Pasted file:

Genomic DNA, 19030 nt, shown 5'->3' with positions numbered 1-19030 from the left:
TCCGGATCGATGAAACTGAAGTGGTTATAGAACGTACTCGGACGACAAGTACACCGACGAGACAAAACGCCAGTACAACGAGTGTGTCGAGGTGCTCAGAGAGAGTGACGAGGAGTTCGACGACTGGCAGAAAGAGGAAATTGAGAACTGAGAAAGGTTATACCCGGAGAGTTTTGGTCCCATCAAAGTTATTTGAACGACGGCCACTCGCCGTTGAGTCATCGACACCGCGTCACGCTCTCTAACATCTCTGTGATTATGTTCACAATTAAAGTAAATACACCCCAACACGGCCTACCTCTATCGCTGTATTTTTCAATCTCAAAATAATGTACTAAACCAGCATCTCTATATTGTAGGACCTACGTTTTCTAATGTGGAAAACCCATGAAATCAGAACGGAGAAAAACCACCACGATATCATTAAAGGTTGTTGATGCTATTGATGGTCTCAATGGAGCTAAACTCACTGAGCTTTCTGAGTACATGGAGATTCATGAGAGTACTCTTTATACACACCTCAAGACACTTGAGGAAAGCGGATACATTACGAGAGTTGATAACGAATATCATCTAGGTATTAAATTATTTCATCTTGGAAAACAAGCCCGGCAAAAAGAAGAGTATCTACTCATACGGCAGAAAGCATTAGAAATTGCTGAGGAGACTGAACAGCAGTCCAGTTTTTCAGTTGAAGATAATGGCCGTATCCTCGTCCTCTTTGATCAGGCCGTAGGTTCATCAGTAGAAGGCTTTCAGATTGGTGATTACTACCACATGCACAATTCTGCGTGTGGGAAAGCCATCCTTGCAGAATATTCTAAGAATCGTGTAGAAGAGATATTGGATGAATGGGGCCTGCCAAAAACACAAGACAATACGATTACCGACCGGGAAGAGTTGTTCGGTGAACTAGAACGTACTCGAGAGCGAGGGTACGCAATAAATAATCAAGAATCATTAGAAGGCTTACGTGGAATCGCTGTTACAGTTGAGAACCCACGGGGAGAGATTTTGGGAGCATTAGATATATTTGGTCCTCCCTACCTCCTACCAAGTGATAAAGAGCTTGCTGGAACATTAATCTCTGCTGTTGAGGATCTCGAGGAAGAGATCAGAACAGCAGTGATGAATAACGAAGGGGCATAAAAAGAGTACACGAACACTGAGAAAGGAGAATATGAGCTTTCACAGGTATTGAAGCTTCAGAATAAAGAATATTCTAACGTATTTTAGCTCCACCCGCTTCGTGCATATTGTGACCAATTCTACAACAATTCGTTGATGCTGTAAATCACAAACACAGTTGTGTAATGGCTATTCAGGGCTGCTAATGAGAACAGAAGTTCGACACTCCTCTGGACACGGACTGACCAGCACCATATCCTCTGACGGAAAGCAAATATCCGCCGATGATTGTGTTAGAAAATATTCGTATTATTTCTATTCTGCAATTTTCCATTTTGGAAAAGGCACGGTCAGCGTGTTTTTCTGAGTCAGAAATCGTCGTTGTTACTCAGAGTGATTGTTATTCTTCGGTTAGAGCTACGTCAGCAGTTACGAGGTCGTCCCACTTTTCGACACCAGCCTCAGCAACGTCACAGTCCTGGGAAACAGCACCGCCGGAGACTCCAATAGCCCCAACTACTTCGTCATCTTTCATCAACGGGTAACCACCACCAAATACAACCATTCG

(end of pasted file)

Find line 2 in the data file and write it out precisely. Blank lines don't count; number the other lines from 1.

TCCGGATCGATGAAACTGAAGTGGTTATAGAACGTACTCGGACGACAAGTACACCGACGAGACAAAACGCCAGTACAACGAGTGTGTCGAGGTGCTCAGAGAGAGTGACGAGGAGTTCGACGACTGGCAGAAAGAGGAAATTGAGAACTGAGAAAGGTTATACCCGGAGAGTTTTGGTCCCATCAAAGTTATTTGAACGACGGCCACTCGCCGTTGAGTCATCGACACCGCGTCACGCTCTCTAACATCTCTGTGATTATGTTCACAATTAAAGTAAATACACCCCAACACGGCCTACCTCTATCGCTGTATTTTTCAATCTCAAAATAATGTACTAAACCAGCATCTCTATATTGTAGGACCTACGTTTTCTAATGTGGAAAACCCATGAAATCAGAACGGAGAAAAACCACCACGATATCATTAAAGGTTGTTGATGCTATTGATGGTCTCAATGGAGCTAAACTCACTGAGCTTTCTGAGTACATGGAGATTCATGAGAGTACTCTTTATACACACCTCAAGACACTTGAGGAAAGCGGATACATTACGAGAGTTGATAACGAATATCATCTAGGTATTAAATTATTTCATCTTGGAAAACAAGCCCGGCAAAAAGAAGAGTATCTACTCATACGGCAGAAAGCATTAGAAATTGCTGAGGAGACTGAACAGCAGTCCAGTTTTTCAGTTGAAGATAATGGCCGTATCCTCGTCCTCTTTGATCAGGCCGTAGGTTCATCAGTAGAAGGCTTTCAGATTGGTGATTACTACCACATGCACAATTCTGCGTGTGGGAAAGCCATCCTTGCAGAATATTCTAAGAATCGTGTAGAAGAGATATTGGATGAATGGGGCCTGCCAAAAACACAAGACAATACGATTACCGACCGGGAAGAGTTGTTCGGTGAACTAGAACGTACTCGAGAGCGAGGGTACGCAATAAATAATCAAGAATCATTAGAAGGCTTACGTGGAATCGCTGTTACAGTTGAGAACCCACGGGGAGAGATTTTGGGAGCATTAGATATATTTGGTCCTCCCTACCTCCTACCAAGTGATAAAGAGCTTGCTGGAACATTAATCTCTGCTGTTGAGGATCTCGAGGAAGAGATCAGAACAGCAGTGATGAATAACGAAGGGGCATAAAAAGAGTACACGAACACTGAGAAAGGAGAATATGAGCTTTCACAGGTATTGAAGCTTCAGAATAAAGAATATTCTAACGTATTTTAGCTCCACCCGCTTCGTGCATATTGTGACCAATTCTACAACAATTCGTTGATGCTGTAAATCACAAACACAGTTGTGTAATGGCTATTCAGGGCTGCTAATGAGAACAGAAGTTCGACACTCCTCTGGACACGGACTGACCAGCACCATATCCTCTGACGGAAAGCAAATATCCGCCGATGATTGTGTTAGAAAATATTCGTATTATTTCTATTCTGCAATTTTCCATTTTGGAAAAGGCACGGTCAGCGTGTTTTTCTGAGTCAGAAATCGTCGTTGTTACTCAGAGTGATTGTTATTCTTCGGTTAGAGCTACGTCAGCAGTTACGAGGTCGTCCCACTTTTCGACACCAGCCTCAGCAACGTCACAGTCCTGGGAAACAGCACCGCCGGAGACTCCAATAGCCCCAACTACTTCGTCATCTTTCATCAACGGGTAACCACCACCAAATACAACCATTCG